When comes to trade deadline, should Red Sox consider personality with these players?

Rob Bradford
July 26, 2013 - 6:04 am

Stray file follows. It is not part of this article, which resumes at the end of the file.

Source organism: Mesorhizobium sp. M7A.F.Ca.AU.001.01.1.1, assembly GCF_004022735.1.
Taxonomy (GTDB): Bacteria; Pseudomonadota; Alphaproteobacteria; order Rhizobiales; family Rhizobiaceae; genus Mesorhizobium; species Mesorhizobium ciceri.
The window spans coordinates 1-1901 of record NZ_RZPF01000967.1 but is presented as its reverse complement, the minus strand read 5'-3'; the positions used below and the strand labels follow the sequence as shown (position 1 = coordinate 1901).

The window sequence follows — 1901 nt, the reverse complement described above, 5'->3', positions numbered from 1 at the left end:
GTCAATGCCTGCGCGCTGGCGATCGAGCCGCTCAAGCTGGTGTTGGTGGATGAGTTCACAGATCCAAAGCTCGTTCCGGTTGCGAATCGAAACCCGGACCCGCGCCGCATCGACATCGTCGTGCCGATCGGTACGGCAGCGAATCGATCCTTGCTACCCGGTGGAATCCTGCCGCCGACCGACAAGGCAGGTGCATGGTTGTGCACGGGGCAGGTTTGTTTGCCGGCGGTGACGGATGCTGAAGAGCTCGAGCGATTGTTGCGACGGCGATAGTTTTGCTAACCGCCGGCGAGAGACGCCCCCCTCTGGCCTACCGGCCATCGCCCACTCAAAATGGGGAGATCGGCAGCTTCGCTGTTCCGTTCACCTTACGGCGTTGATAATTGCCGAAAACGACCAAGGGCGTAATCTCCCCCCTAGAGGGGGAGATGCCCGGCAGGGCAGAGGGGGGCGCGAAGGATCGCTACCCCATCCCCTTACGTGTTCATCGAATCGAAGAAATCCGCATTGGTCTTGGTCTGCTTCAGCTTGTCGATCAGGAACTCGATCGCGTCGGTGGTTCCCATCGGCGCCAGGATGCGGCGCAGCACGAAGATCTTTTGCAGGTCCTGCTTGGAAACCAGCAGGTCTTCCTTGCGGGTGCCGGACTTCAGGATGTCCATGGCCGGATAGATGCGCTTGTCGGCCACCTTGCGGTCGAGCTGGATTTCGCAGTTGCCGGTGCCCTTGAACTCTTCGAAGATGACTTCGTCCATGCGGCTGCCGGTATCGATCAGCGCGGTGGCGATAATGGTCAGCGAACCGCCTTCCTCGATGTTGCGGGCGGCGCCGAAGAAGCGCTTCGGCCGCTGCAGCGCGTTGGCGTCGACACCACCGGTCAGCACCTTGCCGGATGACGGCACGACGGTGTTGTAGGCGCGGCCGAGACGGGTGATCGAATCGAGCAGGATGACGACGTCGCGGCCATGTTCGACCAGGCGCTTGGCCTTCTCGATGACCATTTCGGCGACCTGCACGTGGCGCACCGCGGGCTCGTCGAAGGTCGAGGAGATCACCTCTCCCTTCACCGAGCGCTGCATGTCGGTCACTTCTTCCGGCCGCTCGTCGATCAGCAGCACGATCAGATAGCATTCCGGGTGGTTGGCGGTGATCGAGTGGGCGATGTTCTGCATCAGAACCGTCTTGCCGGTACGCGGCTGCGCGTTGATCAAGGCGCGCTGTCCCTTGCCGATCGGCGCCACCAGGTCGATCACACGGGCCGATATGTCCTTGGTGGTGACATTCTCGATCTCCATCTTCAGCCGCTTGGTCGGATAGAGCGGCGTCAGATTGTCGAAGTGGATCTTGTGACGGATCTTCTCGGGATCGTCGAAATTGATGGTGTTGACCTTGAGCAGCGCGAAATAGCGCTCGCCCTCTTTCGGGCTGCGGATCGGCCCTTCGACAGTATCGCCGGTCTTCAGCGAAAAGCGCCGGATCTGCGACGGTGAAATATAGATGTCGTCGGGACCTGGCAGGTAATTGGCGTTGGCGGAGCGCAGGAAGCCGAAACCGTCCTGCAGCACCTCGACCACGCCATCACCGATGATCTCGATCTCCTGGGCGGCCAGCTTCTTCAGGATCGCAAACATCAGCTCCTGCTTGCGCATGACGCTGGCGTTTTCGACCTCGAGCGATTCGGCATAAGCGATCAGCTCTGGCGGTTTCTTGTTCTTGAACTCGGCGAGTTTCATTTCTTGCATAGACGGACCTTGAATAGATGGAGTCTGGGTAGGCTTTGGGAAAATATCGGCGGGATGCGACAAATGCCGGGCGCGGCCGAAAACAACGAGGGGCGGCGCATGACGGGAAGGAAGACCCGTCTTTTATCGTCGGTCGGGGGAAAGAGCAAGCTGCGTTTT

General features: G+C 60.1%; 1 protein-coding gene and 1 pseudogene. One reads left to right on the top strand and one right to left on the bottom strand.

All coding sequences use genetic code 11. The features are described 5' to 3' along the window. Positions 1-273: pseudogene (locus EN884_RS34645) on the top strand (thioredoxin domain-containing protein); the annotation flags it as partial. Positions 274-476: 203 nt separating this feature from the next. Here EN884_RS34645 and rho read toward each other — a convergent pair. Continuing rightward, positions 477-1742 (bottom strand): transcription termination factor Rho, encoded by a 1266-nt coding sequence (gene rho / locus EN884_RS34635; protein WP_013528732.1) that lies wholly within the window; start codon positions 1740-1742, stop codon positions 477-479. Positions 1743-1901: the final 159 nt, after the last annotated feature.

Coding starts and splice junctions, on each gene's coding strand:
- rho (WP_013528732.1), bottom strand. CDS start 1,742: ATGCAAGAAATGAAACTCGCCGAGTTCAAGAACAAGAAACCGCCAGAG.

Ten years ago, then-Red Sox general manager Theo Epstein walked into the office of then-assistant general managers Josh Byrnes and Jed Hoyer and informed the pair the Pirates were ready to make a deal. It was going to be Brandon Lyon and Anastacio Martinez headed to Pittsburgh for Mike Gonzalez and Scott Sauerbeck. It was a trade the Sox were certainly happy to make, although Epstein also knew there was one potential fly in the ointment -- Lyon had established himself as an integral personality in the clubhouse. It was a reality that he told Byrnes and Hoyer that should be addressed, making it clear to the guys on that 2003 team why it was the right move to take out such a popular player from the equation. On the flip side, it became a necessity to alter the clubhouse dynamic in '08 due to the chaos circulating around Manny Ramirez, leading to the three-team deal sending the slugger to the Dodgers Lesson learned: When it comes to the non-waiver trade deadline, it's not always totally about talent. It is a reminder that seems relevant in these days leading up to July 31 due to this team's lot in life. Perhaps more than in previous years, the Red Sox have prioritized personalities and character when forming the roster, and results have been striking. So, with that approach in place, it's worth asking the question if Red Sox GM Ben Cherington will continue to put a substantial amount of weight into how each acquisition will fit in within this group. "I know before I signed here the club did a lot of background checks on me, which i was totally fine with because I'm OK with the person I am and I'm an open book on and off the field," said Red Sox outfielder Jonny Gomes. "I think Ben and crew did a great job of finding guys with their individual characteristics that will match together and not clash. "I think there are great players out there that might not work in this clubhouse. It doesn't say anything bad about them, because maybe they work in their clubhouse. But I think what we have going on in here is pretty unique. It's unique in the fact how fast it happened. It's not like this group of guys have been together for a few years. We're only a couple of months in." Make no mistake, a good player is a good player, and there are few potential acquisitions who would come close to upsetting this apple cart. As Red Sox outfielder Shane Victorino said, "You can't change an individual." But it should also be noted that even the surliest of players are most likely going to be on their best behavior for what would be a two- or three-month stretch. When the Red Sox acquired pitcher Erik Bedard at the deadline in '11, he certainly wasn't thought of as the kind of take-no-prisoners, win-at-any-cost sort of athlete a team might want to ride through a pennant race. But, other than some uneven performances and reliability, the hurler fit in just fine. "I look at it this way, if you can upgrade the team, why not? But at the same time you don't want to get an individual that's not going to mesh. But in the game of baseball how many guys are going to come in and upset things? It's usually not going to happen," Victorino said. "I always viewed it as if you can better the team, I'm all for it. It's hard for one individual to come in and change a whole culture of a team." It's also no coincidence that some of the names connected with the Red Sox -- Jake Peavy, Michael Young -- are considered solid team guys. The interest starts with talent, but often times true momentum for any deal can be pushed along by the comfort of getting a guy that fits. And even if there are any sort of misgivings regarding a player's personality, there is a feeling (at least among the players) that it is a group that can police themselves. It's a notion that has already taken root in among the minor-leaguers summoned to help the Sox' cause. "It doesn't take too many games to figure out what's going on here, just seeing how we're around each other," Gomes said. "There's a lot more on the line when you're called up for this team. You have to produce, but more importantly if you're called up the most important thing is you can't screw up what's going on." "You still have to gel. You still have to play together," Victorino explained. "If you feel an acquisition is going to make your team better, of course I'm all for it. But I think what we have here, if we get everybody healthy, we'll be just fine."

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